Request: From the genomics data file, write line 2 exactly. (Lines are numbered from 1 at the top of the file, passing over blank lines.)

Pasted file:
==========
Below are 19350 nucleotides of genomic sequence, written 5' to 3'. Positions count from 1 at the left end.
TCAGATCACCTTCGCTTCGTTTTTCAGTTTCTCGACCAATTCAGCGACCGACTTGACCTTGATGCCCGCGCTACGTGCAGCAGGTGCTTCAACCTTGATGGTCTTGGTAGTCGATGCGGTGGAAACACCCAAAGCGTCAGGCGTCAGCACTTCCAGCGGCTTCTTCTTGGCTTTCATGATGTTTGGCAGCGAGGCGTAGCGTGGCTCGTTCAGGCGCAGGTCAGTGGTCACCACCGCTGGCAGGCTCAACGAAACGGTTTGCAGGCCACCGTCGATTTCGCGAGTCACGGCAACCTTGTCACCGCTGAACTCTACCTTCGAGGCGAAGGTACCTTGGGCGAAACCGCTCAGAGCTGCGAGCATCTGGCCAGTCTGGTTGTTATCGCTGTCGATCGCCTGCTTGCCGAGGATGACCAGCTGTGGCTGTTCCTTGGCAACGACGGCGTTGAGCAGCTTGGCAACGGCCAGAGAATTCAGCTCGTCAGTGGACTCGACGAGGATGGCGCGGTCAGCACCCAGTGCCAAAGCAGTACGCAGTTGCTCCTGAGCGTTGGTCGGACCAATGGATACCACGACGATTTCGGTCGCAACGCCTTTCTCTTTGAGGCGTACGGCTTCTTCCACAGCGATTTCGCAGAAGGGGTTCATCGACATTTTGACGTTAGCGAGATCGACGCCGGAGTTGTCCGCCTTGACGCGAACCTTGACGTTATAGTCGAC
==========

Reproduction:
TCAGATCACCTTCGCTTCGTTTTTCAGTTTCTCGACCAATTCAGCGACCGACTTGACCTTGATGCCCGCGCTACGTGCAGCAGGTGCTTCAACCTTGATGGTCTTGGTAGTCGATGCGGTGGAAACACCCAAAGCGTCAGGCGTCAGCACTTCCAGCGGCTTCTTCTTGGCTTTCATGATGTTTGGCAGCGAGGCGTAGCGTGGCTCGTTCAGGCGCAGGTCAGTGGTCACCACCGCTGGCAGGCTCAACGAAACGGTTTGCAGGCCACCGTCGATTTCGCGAGTCACGGCAACCTTGTCACCGCTGAACTCTACCTTCGAGGCGAAGGTACCTTGGGCGAAACCGCTCAGAGCTGCGAGCATCTGGCCAGTCTGGTTGTTATCGCTGTCGATCGCCTGCTTGCCGAGGATGACCAGCTGTGGCTGTTCCTTGGCAACGACGGCGTTGAGCAGCTTGGCAACGGCCAGAGAATTCAGCTCGTCAGTGGACTCGACGAGGATGGCGCGGTCAGCACCCAGTGCCAAAGCAGTACGCAGTTGCTCCTGAGCGTTGGTCGGACCAATGGATACCACGACGATTTCGGTCGCAACGCCTTTCTCTTTGAGGCGTACGGCTTCTTCCACAGCGATTTCGCAGAAGGGGTTCATCGACATTTTGACGTTAGCGAGATCGACGCCGGAGTTGTCCGCCTTGACGCGAACCTTGACGTTATAGTCGAC